In his mock documentary Take the Money and Run (1969), Woody Allen plays the ambitious but remarkably unlucky bank robber Virgil Starkwell. He never makes the FBI’s Ten Most Wanted because, after all, it all depends on who you know. But he does manage to shave some time off one of his prison sentences by volunteering for medical research. He survives the experiment. There is one side effect, however, as the narrator explains in a solemn voiceover: He is temporarily transformed into a rabbi.
This sequence came to mind while reading The Professional Guinea Pig, by Roberto Abadie, just published by Duke University Press . “An estimated 90 percent of drugs licensed before the 1970s were first tested on prisoners,” writes Abadie. “Prisoners were in many ways a perfect population for a controlled experiment. Because they had similar living conditions they provided good control groups for clinical trials, while the financial and material benefits ensured a large supply of willing and compliant volunteers.”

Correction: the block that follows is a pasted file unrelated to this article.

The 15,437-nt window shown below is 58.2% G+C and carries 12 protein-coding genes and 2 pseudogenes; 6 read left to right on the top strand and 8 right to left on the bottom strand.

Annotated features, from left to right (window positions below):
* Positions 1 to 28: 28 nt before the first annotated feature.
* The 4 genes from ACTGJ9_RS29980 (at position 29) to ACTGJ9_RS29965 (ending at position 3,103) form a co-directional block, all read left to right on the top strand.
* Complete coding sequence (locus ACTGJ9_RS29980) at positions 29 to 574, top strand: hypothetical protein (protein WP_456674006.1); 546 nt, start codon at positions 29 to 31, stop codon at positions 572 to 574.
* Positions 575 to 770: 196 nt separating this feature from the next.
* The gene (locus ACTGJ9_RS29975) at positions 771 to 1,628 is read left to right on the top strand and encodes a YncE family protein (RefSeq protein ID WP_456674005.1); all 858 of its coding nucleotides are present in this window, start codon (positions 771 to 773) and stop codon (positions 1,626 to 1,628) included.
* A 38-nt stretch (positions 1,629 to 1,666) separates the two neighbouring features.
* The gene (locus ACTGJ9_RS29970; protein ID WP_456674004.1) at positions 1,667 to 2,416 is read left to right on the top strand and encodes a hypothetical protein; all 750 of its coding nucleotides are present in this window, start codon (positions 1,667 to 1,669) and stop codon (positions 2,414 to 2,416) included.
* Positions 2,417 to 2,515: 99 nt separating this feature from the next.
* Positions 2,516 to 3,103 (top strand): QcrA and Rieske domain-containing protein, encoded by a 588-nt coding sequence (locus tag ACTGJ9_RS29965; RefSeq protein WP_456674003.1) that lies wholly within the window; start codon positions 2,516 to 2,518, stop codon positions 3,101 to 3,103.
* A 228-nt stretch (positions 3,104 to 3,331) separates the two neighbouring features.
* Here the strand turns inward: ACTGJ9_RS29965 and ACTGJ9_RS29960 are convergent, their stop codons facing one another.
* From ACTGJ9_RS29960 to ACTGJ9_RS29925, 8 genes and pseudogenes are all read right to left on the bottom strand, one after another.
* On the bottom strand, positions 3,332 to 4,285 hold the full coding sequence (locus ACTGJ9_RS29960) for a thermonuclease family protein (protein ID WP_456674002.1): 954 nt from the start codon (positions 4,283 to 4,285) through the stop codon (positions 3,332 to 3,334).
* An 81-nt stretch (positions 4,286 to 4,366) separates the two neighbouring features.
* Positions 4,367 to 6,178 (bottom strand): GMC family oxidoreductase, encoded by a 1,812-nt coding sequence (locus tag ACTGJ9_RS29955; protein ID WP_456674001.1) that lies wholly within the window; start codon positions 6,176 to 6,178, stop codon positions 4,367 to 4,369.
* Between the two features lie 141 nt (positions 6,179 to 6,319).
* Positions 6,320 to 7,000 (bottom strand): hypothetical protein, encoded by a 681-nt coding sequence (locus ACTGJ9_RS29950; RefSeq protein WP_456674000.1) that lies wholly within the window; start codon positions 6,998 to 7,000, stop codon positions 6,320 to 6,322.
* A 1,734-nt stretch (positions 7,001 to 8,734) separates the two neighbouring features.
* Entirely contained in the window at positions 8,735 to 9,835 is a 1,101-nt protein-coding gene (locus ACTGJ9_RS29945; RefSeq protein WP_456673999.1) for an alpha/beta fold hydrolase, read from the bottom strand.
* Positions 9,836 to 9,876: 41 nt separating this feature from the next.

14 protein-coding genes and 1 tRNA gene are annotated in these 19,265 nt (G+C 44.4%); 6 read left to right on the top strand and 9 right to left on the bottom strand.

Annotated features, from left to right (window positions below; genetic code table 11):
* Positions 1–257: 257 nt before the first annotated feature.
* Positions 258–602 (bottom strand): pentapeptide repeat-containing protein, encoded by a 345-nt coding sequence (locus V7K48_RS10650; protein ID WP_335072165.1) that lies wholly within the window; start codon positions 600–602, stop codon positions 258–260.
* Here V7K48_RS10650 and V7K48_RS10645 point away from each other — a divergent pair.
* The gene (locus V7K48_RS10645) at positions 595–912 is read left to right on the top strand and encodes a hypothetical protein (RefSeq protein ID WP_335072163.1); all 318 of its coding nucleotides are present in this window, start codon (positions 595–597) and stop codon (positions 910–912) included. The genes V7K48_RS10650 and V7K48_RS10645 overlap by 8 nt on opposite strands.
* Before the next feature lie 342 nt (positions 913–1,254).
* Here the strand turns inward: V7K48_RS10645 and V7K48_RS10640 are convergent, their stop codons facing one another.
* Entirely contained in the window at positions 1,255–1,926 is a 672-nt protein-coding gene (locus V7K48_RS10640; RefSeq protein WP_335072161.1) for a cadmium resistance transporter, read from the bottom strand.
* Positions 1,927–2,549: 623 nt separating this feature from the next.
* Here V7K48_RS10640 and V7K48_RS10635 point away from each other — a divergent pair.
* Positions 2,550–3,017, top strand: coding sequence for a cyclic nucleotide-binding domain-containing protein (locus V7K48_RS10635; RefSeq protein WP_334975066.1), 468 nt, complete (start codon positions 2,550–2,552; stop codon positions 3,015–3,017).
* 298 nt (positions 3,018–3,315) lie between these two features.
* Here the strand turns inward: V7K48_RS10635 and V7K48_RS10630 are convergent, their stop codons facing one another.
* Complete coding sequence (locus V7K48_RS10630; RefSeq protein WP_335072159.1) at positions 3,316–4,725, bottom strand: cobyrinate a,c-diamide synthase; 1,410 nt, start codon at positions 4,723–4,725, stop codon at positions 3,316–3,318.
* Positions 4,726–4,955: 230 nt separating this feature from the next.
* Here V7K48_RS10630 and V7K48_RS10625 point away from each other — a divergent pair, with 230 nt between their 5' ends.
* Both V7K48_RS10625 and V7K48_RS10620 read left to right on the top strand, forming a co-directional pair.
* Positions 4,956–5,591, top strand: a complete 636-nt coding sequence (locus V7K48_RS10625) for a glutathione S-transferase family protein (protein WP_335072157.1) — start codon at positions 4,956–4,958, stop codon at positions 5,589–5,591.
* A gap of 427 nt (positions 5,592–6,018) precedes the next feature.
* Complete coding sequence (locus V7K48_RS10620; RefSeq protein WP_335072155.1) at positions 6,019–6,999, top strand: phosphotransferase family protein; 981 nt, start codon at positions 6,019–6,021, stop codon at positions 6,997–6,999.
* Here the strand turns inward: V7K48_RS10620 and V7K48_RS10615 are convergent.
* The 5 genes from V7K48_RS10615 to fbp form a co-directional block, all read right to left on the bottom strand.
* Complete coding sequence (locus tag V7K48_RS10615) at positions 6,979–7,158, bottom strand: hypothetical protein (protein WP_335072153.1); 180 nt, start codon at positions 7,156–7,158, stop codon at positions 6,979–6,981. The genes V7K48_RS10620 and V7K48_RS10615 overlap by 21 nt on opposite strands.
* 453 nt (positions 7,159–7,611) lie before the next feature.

Only in 1980 did the Food and Drug Administration ban the use of prisoners for medical research. Their circumstances made a mockery of informed consent. (Especially in Virgil’s case. “Prisoners received one hot meal per day,” the narrator explains: “a bowl of steam.”) But the demand for experimental subjects for biomedical research had to be met somehow. And so there has emerged the new regime of power and knowledge analyzed by Abadie, a visiting scholar with the health sciences doctoral program at the City University of New York Graduate Center.
His book is an ethnographic account of the subculture of “paid volunteers” recruited to serve as subjects for pharmaceutical testing -- with a particular focus on what he calls the “professionalized” guinea pigs who derive most (or all) of their income from this work. Volunteers receive “from $1200 for three or four days in less intensive trials,” according to Abadie, “to $5000 for three or four weeks in more extensive ones.”
Actually the term “work” is somewhat problematic here. The labor is almost entirely passive. Half of it, as Woody Allen once said about life itself, is just showing up. You are weighed and your blood taken, and there might be a few other tests, along with quite a lot of boredom. (One of Abadie’s informants describes it as participation in “the mild torture economy.”) Some of the guinea pigs fall back on it as a supplement to “low-paying jobs as cooks, construction workers, house painters, or bike messengers.” For others, it is their sole source of income. They enlist for up to eight rounds of testing per year, earning “a total estimated income of $15,000 to $20,000 in exceptionally good years.”